The subject matter of rape is a tough topic so readers should be aware of this before deciding if this is a book that they want to read.  It's also a story about memory, secrets, cover ups and the justice system. It's all rolled up into a page turning mystery and courtroom drama.  Told through Rachel and Hannah's third person POV, where Hannah slowly reveals her late sister's story and Rachel's coverage of the current courtroom rape trial plays out.

The characters were well explored, I  felt Hannah's pain and the emotional trauma for what she witnessed and for what had happened to her only sibling Jenny. The author does a very good job tying the two similar stories together;  well done overall.

Rating 4/5 stars

Sunday, August 23, 2020

Week in Review

How was everyones week? The highlight of my week was having my children and grandchildren, my DIL over outside all at the same time. My SIL had a zoom meeting after work so couldn't make it (he was missed). We had pizza and salad, spread out the blankets and lawn chairs and caught up.  Although we've seen my son and his family since COVID, they hadn't visited since Christmas so this was pretty special.

I also got my haircut for the second time since February, another treat, I'm the first appointment with just me and stylist in salon and I was my hair before I arrive. I picked a few things up at the library. Great new system, curbside stopped but, you can call and they brown bag your items, check them out and leave then on 2-tables arranged alphabetically inside the main door - no contact whatsoever.  In-house browsing or use of computers is available by appointment in 45 min. blocks - haven't found a need to do that.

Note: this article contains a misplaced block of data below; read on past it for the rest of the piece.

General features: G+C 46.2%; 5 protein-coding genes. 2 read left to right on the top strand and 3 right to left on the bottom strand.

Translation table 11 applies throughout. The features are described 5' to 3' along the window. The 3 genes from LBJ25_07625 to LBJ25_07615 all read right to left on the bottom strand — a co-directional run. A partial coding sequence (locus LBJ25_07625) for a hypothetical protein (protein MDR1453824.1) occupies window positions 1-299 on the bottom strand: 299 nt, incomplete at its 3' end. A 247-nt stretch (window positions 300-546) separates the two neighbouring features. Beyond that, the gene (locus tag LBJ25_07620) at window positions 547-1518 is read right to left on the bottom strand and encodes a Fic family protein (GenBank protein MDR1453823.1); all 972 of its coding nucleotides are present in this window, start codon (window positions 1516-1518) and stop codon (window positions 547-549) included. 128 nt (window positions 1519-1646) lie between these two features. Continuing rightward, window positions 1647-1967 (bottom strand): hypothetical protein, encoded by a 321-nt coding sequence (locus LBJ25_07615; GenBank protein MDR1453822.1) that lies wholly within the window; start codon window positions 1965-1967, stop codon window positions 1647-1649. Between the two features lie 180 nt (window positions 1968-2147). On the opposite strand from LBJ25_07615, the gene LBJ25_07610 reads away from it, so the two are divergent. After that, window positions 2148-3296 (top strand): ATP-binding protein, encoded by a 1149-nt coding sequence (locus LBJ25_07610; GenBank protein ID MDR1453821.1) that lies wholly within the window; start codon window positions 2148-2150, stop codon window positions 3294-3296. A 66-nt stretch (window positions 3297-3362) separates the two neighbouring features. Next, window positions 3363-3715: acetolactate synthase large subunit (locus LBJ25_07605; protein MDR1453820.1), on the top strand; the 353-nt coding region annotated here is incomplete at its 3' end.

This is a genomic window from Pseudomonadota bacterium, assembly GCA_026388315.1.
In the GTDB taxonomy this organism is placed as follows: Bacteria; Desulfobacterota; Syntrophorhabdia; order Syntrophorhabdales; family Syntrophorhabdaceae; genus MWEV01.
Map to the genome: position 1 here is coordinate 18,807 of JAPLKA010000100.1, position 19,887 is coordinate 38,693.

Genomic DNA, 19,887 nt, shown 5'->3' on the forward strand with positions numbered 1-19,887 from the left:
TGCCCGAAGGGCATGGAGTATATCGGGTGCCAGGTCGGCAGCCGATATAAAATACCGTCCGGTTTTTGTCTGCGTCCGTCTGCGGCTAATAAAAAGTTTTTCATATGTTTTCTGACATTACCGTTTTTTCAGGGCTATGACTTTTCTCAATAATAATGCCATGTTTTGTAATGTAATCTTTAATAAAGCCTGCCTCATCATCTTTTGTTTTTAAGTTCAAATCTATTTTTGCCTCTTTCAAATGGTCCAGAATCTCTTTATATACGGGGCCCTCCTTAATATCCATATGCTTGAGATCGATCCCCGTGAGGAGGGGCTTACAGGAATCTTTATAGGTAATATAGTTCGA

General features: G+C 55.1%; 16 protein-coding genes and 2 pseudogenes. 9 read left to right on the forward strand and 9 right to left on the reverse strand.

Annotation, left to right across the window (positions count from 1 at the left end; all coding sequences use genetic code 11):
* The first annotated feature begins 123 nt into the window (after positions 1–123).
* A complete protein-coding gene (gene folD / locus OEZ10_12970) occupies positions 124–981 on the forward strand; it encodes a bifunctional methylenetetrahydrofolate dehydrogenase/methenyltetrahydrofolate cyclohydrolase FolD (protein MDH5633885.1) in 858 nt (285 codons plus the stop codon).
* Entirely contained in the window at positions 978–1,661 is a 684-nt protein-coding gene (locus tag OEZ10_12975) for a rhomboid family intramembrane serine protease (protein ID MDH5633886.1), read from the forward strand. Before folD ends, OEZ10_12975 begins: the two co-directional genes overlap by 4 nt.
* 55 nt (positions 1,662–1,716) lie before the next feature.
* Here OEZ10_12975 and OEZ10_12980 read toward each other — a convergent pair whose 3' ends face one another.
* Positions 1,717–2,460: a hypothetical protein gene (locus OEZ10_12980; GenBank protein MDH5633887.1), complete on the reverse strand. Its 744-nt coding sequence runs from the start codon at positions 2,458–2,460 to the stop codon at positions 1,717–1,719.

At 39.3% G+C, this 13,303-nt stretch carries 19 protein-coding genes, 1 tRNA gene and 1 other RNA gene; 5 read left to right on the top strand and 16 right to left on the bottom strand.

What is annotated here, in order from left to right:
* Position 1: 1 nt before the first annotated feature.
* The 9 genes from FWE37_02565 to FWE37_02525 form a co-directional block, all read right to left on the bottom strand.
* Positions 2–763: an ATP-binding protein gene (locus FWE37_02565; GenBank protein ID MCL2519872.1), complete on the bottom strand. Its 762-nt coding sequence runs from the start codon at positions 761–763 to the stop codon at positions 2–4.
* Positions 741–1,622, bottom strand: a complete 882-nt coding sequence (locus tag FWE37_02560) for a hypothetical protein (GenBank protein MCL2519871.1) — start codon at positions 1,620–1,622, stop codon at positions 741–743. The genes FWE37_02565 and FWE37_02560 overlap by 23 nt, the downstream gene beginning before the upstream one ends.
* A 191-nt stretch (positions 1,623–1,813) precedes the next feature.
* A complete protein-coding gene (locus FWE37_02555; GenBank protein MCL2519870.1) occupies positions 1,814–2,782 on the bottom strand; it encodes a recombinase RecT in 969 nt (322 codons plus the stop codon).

Our state is not fully reopened. Restaurants are curbside, outdoor dining or in some cases, indoor dining at 50% capacity to allow for social distancing. Bars (outside only) and movie theaters are still closed. Gyms are opened with lots of restrictions.

School openings vary in our state. All of the Catholic schools in our area are opening as they have room to spread out to allow for social distancing. My son lives in a very tiny town where the only school has just 12 students total in first and second grade. So my granddaughter will be starting out in the classroom/first grade.  My daughter's 2 girls (1st and 3rd grades) go to an older school with many more students so the only option until November is remote learning. Mom will be taking a LOA from her job to make this work for the family.  I feel so bad for all the parents struggling with educating their children in our new normal.

After some beautiful (no AC) weather, we are back to 90 degrees for a few days. In some ways I want fall weather yet emotionally I can't think about the holidays and the possibility of not having family together.